Sunday, January 1, 2017

Long Winter Yr 5 Vol 2 - Jan 6, 2017

I'm going to be exhibiting recent video work at the upcoming Long Winter this Friday, January 6 at the Gladstone. Info here.


My work was featured in an arthistorian article about precarity in the Toronto art world written by Alex Raponi.

You can read it here.

Queer Still Life part I, video, 2016

Wednesday, November 16, 2016

Public Parking Interview

A few month back while on the Emerging Artist Research Residency in Windsor I met up with Luther Konadu of Public Parking and we chatted about my practice.

Full interview here.

Photo by Rebecca Welbourn, ft. James Turrell at the Mattress Factory

Wednesday, August 10, 2016

Fear of a Queer Planet: an exhibition of new works opening August 18th at the Whitehouse

I'm excited to announce my upcoming solo exhibition:

The White House presents ‘Fear of a Queer Planet’, an exhibition of recent works by Toronto-based artist Adrienne Crossman

August 18-21, 2016
Opening Reception: Thursday, August 18 7-10pm
Gallery hours: 12-5pm Friday through Sunday

‘Fear of a Queer Planet’ presents a collection of multidisciplinary work that questions what constitutes a ‘queer’ object, time or space, and what it looks like to navigate these spaces that exist between seemingly concrete social binaries. Inspired by Michael Warner’s writing in the 1993 text of the same title, in which Warner critiques the Pioneer Plaque conceived of by Carl Sagan and sent out into Space in the early 1970’s by NASA as representing a white, able-bodied, hetero-normative and singular version of humanity, Crossman’s work contemplates queer alternatives. Crossman’s practice aims to create feelings of queerness by disrupting conceptions of ‘normal’ and ‘natural’, bringing to light objects, individuals and spaces that challenge these categories.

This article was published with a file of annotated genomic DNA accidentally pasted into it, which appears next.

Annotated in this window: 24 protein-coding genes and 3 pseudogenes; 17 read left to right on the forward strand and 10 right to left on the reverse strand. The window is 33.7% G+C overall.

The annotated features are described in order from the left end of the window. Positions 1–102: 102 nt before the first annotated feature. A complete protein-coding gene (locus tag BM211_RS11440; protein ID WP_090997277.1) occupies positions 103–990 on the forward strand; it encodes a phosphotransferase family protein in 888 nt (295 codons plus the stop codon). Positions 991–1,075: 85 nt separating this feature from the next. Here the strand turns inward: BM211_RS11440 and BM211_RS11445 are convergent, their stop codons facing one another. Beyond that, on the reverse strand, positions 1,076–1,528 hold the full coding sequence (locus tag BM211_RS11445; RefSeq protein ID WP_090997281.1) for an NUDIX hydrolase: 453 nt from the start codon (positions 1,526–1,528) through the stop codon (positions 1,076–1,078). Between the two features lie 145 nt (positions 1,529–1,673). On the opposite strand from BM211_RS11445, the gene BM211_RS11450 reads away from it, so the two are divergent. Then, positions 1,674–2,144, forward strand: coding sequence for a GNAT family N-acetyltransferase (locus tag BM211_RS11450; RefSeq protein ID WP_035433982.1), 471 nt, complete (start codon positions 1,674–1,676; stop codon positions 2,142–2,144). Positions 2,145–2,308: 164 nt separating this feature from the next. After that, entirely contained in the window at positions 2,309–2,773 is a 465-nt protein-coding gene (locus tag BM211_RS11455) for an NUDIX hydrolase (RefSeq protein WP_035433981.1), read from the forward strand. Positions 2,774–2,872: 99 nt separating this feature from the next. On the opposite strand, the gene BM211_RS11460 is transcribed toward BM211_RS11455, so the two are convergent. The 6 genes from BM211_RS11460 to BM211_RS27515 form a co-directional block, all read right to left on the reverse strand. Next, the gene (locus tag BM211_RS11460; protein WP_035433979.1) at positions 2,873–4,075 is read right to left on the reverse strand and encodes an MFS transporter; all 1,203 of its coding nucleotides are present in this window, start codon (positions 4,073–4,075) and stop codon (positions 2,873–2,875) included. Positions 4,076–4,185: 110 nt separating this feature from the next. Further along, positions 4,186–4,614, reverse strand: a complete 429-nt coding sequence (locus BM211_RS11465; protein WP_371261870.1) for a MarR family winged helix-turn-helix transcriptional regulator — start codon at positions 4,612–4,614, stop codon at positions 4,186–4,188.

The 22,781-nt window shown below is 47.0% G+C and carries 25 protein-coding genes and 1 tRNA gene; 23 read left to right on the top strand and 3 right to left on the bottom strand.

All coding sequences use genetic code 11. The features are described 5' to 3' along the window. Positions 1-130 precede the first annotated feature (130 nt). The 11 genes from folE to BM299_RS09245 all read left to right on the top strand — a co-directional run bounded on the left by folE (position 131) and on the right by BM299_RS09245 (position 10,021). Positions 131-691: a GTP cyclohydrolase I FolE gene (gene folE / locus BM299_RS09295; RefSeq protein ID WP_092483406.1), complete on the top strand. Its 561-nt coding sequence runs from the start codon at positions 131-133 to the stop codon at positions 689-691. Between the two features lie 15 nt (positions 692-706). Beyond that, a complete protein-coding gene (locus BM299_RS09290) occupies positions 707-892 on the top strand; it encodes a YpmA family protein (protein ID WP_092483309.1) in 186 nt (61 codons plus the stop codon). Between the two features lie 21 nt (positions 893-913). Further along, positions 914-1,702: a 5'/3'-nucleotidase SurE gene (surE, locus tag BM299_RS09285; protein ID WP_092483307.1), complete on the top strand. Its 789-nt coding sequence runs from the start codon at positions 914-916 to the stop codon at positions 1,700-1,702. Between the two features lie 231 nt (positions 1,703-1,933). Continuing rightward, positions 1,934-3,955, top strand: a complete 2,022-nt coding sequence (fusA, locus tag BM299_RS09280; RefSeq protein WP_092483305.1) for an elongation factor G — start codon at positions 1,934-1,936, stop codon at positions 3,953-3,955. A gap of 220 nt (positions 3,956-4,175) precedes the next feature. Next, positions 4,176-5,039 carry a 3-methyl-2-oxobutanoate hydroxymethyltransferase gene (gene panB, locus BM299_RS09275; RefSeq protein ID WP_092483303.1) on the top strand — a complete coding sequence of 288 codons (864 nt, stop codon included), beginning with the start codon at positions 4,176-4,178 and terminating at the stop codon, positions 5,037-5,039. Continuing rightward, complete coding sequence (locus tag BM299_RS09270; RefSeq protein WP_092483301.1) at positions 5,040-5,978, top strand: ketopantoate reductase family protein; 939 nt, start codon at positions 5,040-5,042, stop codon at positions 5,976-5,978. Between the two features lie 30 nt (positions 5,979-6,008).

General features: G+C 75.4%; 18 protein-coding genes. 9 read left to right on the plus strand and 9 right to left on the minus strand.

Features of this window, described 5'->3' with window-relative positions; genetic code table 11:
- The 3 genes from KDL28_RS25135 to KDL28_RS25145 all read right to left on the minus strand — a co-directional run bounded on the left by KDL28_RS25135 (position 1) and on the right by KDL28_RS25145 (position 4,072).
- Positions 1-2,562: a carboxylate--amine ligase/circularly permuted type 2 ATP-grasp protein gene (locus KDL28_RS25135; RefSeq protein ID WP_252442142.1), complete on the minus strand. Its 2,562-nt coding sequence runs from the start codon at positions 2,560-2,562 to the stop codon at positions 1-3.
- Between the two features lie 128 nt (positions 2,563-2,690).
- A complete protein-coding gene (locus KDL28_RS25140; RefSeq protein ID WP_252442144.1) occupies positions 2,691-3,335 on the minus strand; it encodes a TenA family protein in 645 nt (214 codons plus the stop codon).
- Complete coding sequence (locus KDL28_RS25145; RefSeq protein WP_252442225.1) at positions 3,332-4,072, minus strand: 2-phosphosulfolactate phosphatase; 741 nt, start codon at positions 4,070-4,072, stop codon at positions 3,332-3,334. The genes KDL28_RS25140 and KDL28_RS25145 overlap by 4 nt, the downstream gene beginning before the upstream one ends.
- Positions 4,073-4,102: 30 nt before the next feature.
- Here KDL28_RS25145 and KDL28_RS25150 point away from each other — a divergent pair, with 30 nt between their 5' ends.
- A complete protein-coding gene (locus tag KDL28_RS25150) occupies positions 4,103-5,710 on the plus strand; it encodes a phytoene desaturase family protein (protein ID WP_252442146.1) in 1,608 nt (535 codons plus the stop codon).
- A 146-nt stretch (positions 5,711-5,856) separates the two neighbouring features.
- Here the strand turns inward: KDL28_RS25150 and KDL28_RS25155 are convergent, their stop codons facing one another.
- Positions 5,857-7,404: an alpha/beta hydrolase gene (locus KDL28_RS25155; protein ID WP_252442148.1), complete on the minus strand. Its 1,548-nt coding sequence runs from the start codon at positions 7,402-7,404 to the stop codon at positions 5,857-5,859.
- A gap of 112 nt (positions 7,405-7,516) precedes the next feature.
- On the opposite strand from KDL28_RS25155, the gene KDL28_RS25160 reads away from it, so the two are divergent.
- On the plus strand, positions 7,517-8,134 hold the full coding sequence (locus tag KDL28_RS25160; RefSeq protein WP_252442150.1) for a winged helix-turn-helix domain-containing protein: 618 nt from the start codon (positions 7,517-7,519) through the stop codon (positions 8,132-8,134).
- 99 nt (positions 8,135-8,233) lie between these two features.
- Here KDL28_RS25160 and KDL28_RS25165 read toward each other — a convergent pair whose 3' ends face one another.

Referencing nostalgic toys from the mid to late 90’s such the Furby™ released by Tiger Electronics in 1998 and the Tamagotchi™ released in 1996 by Bandai, the objects are re-contextualized through the lense of queer and feminist theory, taking the shape of physical sculptures, 3D renderings and illustrations. Through the re-contextualization (read: queering) of these familiar objects into something other, one may reflect on the possibility that a ‘queer’ feeling, sensibility or aesthetic impalpably pulses between binary categories that construct and oppress our perception of human life, highlighting the ubiquitous nature of queerness in the everyday, challenging the validity of these taxonomies (male/female, synthetic/real) altogether.

This exhibition acknowledges the generous support of the Toronto Arts Council and the City of Toronto.

Wednesday, August 3, 2016


– Jean Baudrillard, “Simulacra and Simulation”, 1981

Original post:


Original post:

Wednesday, June 29, 2016

[the] aura

– Hito Steyerl, “In Defence of the Poor Image”, 2009

Thrd installment from my digital residency over at Studio Beat